It's 1851. The Donation Land Claim Act grants white male citizens 320 acres of land in the Oregon Territory—if they can reach it. Before Luke Hamilton leaves from Independence, Missouri, he decides to marry. Enter Nora Macauley, hooker with a heart of gold. Why is Luke marrying a prostitute he just met? Well, Luke was born Lucinda and hopes that having a wife, plus the potency implied by Nora's young child, will prevent discovery on the way to Oregon.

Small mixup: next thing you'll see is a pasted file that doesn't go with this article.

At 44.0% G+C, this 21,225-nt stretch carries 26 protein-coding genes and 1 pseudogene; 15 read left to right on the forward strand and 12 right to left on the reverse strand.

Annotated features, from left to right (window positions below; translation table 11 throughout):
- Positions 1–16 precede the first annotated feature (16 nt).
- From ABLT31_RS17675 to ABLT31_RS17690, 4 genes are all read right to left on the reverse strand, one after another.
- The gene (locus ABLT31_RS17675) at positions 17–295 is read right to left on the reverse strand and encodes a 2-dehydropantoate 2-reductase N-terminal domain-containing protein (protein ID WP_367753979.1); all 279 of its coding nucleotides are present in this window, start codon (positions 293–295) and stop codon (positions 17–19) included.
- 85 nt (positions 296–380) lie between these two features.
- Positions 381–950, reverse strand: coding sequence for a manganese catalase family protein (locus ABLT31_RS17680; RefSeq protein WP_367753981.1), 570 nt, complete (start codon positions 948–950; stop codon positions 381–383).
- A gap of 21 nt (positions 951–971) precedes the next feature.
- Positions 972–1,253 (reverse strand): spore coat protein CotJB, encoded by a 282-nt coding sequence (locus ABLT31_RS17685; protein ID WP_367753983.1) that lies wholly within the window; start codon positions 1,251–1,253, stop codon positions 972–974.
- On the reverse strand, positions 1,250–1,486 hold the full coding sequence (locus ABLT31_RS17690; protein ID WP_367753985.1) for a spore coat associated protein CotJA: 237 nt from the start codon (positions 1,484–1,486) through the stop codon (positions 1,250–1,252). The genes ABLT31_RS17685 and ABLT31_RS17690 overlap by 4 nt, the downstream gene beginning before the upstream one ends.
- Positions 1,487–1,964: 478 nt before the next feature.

Luke's passing as a man is handled with more realism here than in the other living-as-a-man novel I read recently, Words Heard in Silence by T. Novan and Taylor Rickard. Also, the trials of the Oregon Trail are pleasantly nostalgic for those who played a certain educational computer game. But what I appreciate most is that the romance is built slowly. The conclusion (true love!) is foregone; the pleasure is in the journey. Jae takes her time developing Luke and Nora, and I came to enjoy them, both separately and as a couple, so much that I want to read the sequel, Hidden Truths. Three-and-a-half out of five axles.